Sermon by Fr James Heard, Trinity 6, Sunday 8 July 2018, United Benefice of Holland Park

Sermon by Fr James Heard, Trinity 6, Sunday 8 July 2018, United Benefice of Holland Park
In the name of our merciful and compassionate God. Amen.

This is the season in the church year – Petertide – when men and women are ordained as deacon/ priest. And looking at today’s readings, it’s a rather sobering prospect: OT reading has God sending his minister to people who are rebellious, impudent and stubborn! Then we have St Paul’s list of ministry highlights - insults, hardships and persecutions. And for a hat-trick, in his spell as a synagogue teacher, Jesus astounds and upsets the natives of Nazareth. Ministry can clearly be rather dispiriting and challenging. Why on earth would anyone bother if this is what it entails?

When one gets ordained there’s a real sense of excitement. First the experience of discernment which takes about 18-months; then three years at theological college; next finding a title parish where curates are let loose to conduct their first baptism, first giving of the last rites, first funeral, preach more regularly, visiting the sick, among many other things. This all lies ahead. So at ordination, we experienced real excitement and not a little nervousness about the future. One wears for the first time a deeply black clerical shirt – a shirt that will become slightly faded in the coming years by many washes. The fading is symbolic of what happens.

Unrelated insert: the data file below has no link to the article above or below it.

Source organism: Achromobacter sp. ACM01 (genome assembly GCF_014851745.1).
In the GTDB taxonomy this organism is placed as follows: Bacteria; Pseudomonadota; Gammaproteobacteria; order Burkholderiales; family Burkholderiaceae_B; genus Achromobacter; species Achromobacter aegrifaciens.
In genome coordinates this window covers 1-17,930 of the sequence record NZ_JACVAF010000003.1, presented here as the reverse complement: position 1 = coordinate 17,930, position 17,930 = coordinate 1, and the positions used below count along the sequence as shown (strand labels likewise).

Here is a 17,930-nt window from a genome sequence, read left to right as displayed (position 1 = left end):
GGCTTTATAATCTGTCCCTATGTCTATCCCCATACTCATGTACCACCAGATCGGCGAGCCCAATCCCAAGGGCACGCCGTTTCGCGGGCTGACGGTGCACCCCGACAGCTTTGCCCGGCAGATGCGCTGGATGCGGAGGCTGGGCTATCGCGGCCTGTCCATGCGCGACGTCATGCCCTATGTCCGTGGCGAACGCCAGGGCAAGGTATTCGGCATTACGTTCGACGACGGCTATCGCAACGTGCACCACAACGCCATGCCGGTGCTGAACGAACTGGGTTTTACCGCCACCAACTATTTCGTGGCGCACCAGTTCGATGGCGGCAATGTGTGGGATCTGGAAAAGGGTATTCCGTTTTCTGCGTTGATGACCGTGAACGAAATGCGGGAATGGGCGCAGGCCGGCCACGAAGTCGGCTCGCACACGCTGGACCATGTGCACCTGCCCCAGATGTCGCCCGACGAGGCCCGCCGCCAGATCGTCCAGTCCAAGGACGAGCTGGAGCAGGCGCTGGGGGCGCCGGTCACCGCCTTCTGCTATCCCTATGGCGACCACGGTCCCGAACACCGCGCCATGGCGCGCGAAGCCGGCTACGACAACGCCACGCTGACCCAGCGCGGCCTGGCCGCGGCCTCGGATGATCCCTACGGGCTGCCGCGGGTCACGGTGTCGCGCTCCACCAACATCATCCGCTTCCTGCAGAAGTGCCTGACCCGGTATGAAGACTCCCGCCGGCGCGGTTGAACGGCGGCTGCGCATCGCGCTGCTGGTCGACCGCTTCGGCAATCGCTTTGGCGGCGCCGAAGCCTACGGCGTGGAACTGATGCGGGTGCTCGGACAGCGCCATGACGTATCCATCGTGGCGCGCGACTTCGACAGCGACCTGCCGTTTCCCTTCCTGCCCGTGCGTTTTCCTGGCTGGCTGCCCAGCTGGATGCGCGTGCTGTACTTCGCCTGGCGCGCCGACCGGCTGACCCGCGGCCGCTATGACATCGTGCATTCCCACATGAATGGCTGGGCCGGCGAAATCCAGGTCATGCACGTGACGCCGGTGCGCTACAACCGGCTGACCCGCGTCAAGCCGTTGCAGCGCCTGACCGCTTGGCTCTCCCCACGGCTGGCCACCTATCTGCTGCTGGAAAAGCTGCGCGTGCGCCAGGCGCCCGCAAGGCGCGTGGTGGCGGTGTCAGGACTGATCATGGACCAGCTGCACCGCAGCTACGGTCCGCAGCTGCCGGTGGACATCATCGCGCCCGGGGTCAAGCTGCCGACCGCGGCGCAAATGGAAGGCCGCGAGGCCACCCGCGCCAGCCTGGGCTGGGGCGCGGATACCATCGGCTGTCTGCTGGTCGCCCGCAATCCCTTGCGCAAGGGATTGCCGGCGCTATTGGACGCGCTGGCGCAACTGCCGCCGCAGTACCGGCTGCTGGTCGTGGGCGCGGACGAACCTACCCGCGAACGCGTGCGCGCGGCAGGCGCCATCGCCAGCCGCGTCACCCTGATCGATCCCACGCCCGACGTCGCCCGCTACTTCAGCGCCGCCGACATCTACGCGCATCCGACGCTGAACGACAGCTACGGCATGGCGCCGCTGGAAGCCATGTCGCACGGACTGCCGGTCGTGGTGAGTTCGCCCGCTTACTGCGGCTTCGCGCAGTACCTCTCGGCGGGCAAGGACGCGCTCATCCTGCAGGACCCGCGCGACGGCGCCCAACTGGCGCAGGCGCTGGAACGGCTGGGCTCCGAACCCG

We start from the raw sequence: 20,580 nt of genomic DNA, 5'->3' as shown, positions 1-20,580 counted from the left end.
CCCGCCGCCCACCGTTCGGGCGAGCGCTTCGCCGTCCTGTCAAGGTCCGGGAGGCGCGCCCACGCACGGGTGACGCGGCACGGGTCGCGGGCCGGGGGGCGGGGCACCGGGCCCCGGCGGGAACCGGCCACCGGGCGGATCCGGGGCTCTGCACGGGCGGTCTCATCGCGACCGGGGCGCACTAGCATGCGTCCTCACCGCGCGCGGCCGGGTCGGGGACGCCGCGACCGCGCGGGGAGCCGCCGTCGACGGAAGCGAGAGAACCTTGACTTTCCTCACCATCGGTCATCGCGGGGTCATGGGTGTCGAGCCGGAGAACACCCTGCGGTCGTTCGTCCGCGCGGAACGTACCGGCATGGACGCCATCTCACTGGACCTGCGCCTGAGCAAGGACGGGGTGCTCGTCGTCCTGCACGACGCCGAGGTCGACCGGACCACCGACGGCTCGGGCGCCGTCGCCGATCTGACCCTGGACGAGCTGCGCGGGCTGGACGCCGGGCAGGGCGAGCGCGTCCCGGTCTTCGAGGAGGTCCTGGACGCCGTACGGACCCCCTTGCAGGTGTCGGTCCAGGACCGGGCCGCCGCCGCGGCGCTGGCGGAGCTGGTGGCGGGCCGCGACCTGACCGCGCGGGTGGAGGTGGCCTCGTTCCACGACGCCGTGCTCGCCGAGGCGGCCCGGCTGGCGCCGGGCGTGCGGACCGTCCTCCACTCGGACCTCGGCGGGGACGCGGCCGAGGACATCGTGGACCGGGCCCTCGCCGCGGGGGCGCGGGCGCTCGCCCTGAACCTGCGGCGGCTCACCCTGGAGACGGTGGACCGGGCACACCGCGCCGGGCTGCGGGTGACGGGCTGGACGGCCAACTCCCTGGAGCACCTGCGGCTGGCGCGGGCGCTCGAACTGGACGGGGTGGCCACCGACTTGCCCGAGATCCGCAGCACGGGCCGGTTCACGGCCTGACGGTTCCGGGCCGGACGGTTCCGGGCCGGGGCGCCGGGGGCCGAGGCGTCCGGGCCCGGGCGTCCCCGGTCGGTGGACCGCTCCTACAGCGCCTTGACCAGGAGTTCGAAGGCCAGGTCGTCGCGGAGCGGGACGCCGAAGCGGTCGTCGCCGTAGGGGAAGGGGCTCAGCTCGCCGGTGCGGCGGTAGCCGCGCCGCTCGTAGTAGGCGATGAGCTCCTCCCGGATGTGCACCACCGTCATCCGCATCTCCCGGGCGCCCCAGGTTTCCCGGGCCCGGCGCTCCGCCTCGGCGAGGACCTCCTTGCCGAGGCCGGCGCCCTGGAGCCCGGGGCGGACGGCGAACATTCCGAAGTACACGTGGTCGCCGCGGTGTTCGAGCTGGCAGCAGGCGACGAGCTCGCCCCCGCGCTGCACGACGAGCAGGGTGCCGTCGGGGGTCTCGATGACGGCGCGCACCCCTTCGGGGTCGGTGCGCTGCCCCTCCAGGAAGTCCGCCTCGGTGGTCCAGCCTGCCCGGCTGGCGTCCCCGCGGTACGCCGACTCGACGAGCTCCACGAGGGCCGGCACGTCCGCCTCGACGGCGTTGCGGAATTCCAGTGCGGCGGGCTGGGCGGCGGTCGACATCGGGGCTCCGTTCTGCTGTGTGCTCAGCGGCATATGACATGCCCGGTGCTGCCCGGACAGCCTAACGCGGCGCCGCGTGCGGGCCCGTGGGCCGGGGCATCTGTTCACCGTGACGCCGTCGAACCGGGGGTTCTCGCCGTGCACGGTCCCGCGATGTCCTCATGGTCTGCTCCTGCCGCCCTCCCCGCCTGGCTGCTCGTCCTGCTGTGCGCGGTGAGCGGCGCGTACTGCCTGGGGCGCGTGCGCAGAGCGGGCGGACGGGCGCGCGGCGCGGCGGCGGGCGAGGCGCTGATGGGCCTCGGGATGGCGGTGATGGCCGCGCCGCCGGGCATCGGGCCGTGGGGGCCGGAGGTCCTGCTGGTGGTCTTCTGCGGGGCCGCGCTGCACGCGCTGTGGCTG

Because, quite simply, life happens. After 12 years of being ordained, ministry takes its toll. Quite of number of my contemporaries at theological college have describe how they are seeing psychiatrics or psychologists, some are on anti-depressants, several have got divorced, others are taking time out of ministry. Others are wrestling their vocation. Here’s a quote from friend and Cambridge contemporary.

I find ordination season a perplexing one. As someone ordained for 14 years, who’s served as curate and incumbent, in parish and in chaplaincy, I believe my calling is true. Yet, it has never been an unalloyed joy. It is, rather, something I’ve wrestled with, and even tried to throw off once or twice — never quite succeeding. It’s half a blessing, and half a curse.

It’s an invitation, in itself, to perplexity. It also contains a chilling set of temptations, to hide behind a persona, to accept the transference and projections of others. And then I notice who Jesus is always at odds with in the Gospels, the professionally religious.

Tom Stacey has written a masterful book entitled, A Dark and Stormy Night.

Without spoiling the story, it’s about a bishop, recently bereaved, who goes to a reunion with old college friends in the south of France.

He goes on a walk and gets lost in a forest. It's a metaphor to his feelings of a deeper sort of lostness that has happened over the decades of life. A must read!

The point is, priests and even bishops aren’t immune from life’s challenges. And neither was Jesus. I wonder what Jesus felt when faced with those from his own town who questioned his ministry. In the gospel reading, Jesus enters the synagogue of his boyhood, and he begins to teach. At first, things go well. He is received with astonishment and curiosity: What wisdom? What deeds of power are being done!